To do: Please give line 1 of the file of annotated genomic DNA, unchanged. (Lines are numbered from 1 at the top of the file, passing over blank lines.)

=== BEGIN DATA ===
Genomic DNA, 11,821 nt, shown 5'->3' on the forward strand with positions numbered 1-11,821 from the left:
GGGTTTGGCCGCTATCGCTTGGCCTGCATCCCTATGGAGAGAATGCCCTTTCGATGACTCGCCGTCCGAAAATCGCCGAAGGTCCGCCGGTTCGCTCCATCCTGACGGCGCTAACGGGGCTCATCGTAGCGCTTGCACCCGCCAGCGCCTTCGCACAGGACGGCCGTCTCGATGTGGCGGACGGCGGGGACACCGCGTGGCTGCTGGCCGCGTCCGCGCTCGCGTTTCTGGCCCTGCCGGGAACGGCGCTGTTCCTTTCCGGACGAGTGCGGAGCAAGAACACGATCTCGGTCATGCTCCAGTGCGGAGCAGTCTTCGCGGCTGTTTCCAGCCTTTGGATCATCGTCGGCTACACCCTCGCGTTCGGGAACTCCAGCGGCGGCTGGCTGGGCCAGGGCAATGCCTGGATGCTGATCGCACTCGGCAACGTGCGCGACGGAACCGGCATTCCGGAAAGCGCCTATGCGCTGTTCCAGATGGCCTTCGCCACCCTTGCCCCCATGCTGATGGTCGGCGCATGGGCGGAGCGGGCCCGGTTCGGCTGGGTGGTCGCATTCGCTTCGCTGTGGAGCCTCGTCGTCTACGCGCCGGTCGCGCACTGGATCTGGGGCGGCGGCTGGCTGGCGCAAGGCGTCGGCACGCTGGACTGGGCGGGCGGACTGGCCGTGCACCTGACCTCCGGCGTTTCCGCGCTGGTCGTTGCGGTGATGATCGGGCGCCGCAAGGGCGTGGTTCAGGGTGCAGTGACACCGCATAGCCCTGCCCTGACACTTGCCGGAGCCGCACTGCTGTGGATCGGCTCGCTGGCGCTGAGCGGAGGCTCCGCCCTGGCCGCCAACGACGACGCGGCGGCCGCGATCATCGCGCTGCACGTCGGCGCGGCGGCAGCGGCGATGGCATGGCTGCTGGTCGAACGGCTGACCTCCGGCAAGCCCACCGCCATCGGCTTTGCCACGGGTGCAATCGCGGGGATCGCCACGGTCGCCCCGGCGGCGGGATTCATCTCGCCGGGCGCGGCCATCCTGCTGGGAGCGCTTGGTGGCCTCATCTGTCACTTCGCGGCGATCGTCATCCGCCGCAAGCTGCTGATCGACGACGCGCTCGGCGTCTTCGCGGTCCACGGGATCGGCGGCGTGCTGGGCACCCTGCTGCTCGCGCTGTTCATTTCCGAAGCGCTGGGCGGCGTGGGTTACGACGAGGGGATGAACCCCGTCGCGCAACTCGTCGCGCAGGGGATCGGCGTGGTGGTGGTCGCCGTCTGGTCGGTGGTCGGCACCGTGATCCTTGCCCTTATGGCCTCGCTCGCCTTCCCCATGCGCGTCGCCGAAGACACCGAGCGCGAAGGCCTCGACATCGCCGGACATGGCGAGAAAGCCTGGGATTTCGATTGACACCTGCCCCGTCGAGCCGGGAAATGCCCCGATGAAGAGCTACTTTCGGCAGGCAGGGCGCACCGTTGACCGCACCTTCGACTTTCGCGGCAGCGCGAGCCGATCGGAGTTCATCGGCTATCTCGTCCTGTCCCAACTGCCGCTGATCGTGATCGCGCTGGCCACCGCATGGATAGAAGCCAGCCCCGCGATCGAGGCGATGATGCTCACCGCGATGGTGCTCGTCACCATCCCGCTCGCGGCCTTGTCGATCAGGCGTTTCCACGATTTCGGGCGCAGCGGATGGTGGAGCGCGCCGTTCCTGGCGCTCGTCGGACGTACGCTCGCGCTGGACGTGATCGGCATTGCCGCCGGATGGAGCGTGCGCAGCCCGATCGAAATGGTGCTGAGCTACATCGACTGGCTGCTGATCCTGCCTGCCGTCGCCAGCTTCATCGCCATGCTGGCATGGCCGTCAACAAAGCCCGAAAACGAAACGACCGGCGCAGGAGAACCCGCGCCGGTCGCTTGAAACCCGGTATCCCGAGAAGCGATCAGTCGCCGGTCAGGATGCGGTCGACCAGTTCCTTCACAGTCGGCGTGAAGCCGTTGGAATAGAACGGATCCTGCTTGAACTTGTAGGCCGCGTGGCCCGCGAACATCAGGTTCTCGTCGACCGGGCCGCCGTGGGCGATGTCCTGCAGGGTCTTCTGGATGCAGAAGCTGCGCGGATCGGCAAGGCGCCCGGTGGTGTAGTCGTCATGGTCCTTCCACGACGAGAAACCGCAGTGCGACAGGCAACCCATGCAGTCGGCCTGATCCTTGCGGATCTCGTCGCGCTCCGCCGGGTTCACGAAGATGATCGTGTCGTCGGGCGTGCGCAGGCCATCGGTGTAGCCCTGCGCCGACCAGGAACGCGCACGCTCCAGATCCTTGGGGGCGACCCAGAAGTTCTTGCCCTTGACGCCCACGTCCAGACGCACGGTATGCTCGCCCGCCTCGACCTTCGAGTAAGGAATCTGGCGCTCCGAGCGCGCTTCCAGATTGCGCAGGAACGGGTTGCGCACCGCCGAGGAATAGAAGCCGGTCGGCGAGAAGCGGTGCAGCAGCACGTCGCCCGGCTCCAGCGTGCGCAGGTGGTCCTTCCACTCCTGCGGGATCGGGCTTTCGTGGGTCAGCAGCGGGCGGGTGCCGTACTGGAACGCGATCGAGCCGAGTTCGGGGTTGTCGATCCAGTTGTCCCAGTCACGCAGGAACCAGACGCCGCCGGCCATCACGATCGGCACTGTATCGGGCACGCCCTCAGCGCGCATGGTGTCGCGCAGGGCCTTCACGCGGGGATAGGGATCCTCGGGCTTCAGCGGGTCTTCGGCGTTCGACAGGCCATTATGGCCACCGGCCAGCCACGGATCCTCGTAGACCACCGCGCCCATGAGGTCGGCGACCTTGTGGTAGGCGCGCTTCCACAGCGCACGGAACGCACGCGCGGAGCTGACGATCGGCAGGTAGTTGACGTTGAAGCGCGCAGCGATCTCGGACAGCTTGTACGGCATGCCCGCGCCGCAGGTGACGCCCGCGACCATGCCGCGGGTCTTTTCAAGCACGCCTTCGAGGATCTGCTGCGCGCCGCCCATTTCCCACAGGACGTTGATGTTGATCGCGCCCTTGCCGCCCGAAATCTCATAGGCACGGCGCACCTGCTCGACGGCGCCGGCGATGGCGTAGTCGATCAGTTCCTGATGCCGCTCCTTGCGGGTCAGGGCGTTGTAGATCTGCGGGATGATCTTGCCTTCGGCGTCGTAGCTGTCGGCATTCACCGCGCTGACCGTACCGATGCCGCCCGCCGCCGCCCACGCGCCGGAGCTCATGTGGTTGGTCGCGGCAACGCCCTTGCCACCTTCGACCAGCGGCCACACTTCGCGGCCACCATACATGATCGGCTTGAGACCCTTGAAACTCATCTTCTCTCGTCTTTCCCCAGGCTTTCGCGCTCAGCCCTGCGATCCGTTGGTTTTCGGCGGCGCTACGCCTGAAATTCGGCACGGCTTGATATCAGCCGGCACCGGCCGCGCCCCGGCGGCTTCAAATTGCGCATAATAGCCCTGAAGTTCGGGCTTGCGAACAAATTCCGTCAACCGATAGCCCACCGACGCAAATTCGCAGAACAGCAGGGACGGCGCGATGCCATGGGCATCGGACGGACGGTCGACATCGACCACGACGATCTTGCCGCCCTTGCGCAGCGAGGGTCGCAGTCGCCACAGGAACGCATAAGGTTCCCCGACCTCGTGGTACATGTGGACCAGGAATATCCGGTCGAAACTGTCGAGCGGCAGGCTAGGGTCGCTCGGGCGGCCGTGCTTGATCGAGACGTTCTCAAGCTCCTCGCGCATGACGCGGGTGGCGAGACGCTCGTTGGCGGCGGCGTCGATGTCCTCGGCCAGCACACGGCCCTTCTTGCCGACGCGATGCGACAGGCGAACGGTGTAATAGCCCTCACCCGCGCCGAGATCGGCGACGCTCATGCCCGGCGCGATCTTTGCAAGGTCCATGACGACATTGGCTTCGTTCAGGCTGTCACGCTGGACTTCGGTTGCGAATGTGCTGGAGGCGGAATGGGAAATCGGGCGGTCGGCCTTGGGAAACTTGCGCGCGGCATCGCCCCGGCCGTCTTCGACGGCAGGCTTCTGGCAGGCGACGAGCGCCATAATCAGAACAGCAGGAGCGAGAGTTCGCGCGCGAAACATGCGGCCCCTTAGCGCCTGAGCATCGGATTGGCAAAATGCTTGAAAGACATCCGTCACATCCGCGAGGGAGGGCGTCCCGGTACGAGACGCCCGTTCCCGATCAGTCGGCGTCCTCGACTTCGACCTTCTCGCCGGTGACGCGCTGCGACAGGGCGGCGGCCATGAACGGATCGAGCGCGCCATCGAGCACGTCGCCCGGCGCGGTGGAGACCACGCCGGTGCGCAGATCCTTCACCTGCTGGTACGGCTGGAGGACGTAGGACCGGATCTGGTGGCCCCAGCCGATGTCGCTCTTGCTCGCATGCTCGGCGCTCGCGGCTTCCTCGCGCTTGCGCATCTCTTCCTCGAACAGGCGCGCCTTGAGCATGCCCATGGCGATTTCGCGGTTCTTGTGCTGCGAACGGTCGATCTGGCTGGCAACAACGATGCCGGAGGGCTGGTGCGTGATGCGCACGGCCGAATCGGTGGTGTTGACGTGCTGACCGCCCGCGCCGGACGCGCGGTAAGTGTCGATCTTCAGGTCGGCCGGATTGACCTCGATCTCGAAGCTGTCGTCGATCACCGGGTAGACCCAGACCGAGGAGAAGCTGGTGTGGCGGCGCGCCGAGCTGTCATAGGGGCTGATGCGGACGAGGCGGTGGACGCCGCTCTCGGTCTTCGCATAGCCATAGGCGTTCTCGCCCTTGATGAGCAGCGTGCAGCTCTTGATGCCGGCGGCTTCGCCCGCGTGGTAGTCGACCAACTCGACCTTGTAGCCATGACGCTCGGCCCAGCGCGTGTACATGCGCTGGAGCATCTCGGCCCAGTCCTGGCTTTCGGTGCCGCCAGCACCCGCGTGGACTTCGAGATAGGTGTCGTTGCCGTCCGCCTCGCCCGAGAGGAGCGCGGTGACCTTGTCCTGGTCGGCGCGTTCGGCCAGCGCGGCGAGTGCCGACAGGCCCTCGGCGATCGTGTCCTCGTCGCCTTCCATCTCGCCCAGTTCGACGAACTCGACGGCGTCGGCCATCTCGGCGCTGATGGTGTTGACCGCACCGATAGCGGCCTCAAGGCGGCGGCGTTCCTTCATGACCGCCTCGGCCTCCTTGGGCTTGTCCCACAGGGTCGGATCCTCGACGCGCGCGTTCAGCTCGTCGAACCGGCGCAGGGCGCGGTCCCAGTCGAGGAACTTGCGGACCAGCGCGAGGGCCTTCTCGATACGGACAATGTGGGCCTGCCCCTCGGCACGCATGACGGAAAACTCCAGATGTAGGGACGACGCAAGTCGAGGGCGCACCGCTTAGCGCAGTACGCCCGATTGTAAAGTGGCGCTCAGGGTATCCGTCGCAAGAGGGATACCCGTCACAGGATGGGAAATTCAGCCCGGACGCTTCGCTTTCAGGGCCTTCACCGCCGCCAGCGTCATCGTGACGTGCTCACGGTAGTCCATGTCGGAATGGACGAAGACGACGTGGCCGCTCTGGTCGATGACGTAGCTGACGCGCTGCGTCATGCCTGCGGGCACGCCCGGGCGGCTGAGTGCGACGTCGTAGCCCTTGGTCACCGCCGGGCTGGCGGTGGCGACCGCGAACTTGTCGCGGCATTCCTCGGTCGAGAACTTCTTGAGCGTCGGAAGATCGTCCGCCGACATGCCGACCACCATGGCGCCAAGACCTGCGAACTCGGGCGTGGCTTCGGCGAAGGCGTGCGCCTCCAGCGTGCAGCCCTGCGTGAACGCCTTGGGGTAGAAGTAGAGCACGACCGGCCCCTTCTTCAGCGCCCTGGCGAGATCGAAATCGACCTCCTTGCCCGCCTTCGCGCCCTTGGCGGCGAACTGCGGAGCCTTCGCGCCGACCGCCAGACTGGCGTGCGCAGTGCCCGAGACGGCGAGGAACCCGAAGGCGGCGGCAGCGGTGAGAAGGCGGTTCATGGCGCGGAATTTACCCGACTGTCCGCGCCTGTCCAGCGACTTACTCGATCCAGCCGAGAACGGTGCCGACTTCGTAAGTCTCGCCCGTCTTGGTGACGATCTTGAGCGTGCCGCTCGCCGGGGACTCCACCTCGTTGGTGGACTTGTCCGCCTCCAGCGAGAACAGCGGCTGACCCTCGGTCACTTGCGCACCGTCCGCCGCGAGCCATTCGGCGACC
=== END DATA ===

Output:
Genomic DNA, 11,821 nt, shown 5'->3' on the forward strand with positions numbered 1-11,821 from the left: